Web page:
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Beijing issues new steps to rehabilitate Yangtze River basin

By in News on

The Chinese government often refers to the country's natural areas in terms of economic value — this forest contains such and such amount of 'timber resources', or a given river has a 'potential hydropower capacity' totaling X amount of kilowatt hours. Following this line of thinking, the Yangtze River has long been seen as China's greatest economic asset.

Enormous stretches of that 6,380-kilometer-long 'asset' suffer from severe environmental degradation following decades of intense pollution from all manner of sources. This week, the National Development and Reform Commission (NRDC) — the Chinese government's gargantuan macroeconomic management agency — issued new edicts aimed at curing the river of many of its myriad ills.

Of special focus in the new NRDC report is the "uncontrolled development of small-scale hydropower" operations all along the Yangtze, according to a May 30 Reuters report. The commission has ordered authorities along the entire length of the river to conduct surveys of existing or under-construction hydropower facilities.

The surveys must include all small- and large-scale hydroelectric operations, whether they are functioning legally or otherwise. Provincial authorities in the 11 provinces, cities and autonomous regions through which the waterway flows have until June 20 to submit their reports.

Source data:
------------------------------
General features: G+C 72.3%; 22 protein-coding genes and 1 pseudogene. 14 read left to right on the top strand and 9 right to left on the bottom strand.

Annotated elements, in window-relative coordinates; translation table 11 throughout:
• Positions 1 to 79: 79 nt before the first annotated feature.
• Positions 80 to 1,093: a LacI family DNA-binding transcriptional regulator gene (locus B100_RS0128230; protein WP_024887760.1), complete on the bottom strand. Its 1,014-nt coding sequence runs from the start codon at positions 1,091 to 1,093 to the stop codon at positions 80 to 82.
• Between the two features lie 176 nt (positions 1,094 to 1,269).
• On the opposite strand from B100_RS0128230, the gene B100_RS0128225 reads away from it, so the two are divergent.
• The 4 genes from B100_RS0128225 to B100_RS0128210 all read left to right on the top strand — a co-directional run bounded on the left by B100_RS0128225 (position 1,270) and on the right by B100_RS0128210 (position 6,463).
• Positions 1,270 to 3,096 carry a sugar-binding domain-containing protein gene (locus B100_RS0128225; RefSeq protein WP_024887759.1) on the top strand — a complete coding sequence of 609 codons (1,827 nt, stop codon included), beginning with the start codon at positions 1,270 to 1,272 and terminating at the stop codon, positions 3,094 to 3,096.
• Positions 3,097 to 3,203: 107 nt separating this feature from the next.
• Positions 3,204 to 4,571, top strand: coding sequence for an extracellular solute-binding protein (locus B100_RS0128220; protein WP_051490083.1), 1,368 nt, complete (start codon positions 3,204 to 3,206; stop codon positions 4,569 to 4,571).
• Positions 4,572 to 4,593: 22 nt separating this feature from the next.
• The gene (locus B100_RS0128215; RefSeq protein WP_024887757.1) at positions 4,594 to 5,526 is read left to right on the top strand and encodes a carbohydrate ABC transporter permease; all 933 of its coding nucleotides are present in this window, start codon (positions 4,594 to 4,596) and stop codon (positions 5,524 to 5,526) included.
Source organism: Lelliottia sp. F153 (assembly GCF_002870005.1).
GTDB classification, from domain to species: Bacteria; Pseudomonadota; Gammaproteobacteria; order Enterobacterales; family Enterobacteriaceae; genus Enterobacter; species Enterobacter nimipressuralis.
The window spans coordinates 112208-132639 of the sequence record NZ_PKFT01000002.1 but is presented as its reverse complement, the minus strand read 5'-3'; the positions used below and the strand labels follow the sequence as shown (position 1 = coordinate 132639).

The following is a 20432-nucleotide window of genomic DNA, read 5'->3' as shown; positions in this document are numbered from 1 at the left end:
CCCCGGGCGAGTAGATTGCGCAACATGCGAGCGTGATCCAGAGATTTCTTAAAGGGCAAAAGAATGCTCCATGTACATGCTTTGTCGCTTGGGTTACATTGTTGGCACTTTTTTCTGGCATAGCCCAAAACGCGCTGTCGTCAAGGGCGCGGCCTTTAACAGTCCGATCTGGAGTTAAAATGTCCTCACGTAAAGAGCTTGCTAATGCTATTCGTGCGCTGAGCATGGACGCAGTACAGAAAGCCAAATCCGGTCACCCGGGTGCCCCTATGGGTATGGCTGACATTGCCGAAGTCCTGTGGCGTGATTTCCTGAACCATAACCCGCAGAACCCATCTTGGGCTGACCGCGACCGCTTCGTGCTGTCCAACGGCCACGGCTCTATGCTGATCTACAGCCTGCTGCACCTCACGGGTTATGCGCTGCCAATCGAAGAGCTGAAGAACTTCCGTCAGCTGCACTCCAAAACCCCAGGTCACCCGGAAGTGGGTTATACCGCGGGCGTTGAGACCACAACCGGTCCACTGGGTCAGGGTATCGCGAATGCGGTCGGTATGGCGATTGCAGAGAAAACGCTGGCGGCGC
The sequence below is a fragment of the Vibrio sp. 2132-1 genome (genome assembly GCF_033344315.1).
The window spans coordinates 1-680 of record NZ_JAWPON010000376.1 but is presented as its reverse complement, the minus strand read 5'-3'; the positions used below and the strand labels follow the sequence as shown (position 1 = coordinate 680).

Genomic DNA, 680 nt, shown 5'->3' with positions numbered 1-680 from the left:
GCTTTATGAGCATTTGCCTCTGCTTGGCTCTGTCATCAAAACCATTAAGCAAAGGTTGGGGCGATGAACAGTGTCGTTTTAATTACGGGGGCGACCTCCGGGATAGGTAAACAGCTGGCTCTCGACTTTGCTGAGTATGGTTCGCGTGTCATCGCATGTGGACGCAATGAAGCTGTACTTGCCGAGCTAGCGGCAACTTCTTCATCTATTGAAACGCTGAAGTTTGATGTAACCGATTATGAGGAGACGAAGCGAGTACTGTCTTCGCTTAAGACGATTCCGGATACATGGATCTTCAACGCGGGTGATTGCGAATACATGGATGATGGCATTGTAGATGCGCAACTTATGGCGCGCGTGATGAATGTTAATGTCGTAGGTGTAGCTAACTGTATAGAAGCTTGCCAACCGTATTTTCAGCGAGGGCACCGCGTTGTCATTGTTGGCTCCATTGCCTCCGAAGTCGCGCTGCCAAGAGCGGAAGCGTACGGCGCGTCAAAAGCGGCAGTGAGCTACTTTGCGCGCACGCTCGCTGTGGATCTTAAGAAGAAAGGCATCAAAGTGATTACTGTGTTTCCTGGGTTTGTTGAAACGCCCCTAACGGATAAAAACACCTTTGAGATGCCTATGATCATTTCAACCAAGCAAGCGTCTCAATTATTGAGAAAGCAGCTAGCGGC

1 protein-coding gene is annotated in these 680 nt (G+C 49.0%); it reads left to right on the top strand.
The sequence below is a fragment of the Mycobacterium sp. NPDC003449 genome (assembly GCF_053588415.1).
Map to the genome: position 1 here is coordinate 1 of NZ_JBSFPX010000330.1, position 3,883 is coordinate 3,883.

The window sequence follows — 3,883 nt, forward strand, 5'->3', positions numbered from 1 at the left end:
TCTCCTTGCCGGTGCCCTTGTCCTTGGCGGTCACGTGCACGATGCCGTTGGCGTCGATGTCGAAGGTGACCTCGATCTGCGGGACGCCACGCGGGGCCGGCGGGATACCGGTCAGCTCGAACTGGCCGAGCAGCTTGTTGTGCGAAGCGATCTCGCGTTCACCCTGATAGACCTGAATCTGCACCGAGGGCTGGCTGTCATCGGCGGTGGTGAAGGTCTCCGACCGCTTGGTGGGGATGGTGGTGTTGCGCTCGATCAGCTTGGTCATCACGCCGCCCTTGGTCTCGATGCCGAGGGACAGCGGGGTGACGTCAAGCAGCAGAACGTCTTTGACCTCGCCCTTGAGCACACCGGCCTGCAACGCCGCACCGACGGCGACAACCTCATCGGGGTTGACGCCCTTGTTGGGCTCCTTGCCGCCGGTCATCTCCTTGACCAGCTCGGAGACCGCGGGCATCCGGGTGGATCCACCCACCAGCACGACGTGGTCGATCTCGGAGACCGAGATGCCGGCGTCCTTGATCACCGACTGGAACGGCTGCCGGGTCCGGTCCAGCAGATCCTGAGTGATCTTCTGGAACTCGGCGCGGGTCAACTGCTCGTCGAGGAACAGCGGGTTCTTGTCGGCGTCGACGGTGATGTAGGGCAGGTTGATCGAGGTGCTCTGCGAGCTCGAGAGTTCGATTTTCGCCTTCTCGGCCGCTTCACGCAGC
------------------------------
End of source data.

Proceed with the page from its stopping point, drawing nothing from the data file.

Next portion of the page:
The short turnaround for the surveys may be of particular concern in Yunnan, where the river flows for more than 1,200 kilometers. The province possesses the largest portion of installed hydroelectric capacity — 37 percent — of all the regions through which the Yangtze passes. Moreover, tiny unregulated dams are not at all uncommon in Yunnan. Taking them all properly into account could represent a huge headache for provincial water management officials.

That inconvenience may be the point. The NRCD report states that "small-scale hydropower [undertakings] are causing serious environmental problems that must be taken seriously." The Yangtze River Economic Belt — which is the focal point of the NRDC review — encompasses the waterway's entire drainage basin from the Pacific Ocean to the eastern border of Tibet.

The region spans two million square kilometers and is home to roughly 40 percent of China's population. It also contains many heavily industrialized areas which, when combined, are responsible for nearly half of the country's total gross domestic product. Within the belt, an estimated 700 tributary rivers flow through 50,000 dams and hydroelectric facilities of all sizes.

The new NRDC audit represents the data-collection phase of a much more ambitious project to reign in industry and clean up the environment along the course of the Yangtze. One portion of the NRDC announcement states the long-term goal of:

...promoting the execution of wastewater, garbage, chemical pollution, agricultural runoff, and tailings pond treatment projects along the course of the river. Implementation of reforestation and aquatic biodiversity conservation projects will also accelerate efforts involving shoreline protection, restoration and the safeguarding of major sources of drinking water.

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